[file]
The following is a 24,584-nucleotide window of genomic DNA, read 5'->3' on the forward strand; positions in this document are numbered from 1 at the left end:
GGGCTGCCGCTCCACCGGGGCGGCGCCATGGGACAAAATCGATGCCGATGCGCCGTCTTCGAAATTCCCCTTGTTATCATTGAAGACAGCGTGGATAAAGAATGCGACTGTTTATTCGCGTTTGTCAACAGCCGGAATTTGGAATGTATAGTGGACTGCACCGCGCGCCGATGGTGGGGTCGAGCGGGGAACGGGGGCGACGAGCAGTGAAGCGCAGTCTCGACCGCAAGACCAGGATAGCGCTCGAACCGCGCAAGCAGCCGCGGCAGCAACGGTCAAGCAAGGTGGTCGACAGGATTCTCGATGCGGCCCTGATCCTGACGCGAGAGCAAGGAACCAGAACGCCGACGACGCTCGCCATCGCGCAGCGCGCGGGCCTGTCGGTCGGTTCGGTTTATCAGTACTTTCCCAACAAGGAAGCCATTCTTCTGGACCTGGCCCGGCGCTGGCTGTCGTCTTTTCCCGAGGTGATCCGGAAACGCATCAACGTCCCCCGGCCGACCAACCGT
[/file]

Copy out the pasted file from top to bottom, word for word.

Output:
The following is a 24,584-nucleotide window of genomic DNA, read 5'->3' on the forward strand; positions in this document are numbered from 1 at the left end:
GGGCTGCCGCTCCACCGGGGCGGCGCCATGGGACAAAATCGATGCCGATGCGCCGTCTTCGAAATTCCCCTTGTTATCATTGAAGACAGCGTGGATAAAGAATGCGACTGTTTATTCGCGTTTGTCAACAGCCGGAATTTGGAATGTATAGTGGACTGCACCGCGCGCCGATGGTGGGGTCGAGCGGGGAACGGGGGCGACGAGCAGTGAAGCGCAGTCTCGACCGCAAGACCAGGATAGCGCTCGAACCGCGCAAGCAGCCGCGGCAGCAACGGTCAAGCAAGGTGGTCGACAGGATTCTCGATGCGGCCCTGATCCTGACGCGAGAGCAAGGAACCAGAACGCCGACGACGCTCGCCATCGCGCAGCGCGCGGGCCTGTCGGTCGGTTCGGTTTATCAGTACTTTCCCAACAAGGAAGCCATTCTTCTGGACCTGGCCCGGCGCTGGCTGTCGTCTTTTCCCGAGGTGATCCGGAAACGCATCAACGTCCCCCGGCCGACCAACCGT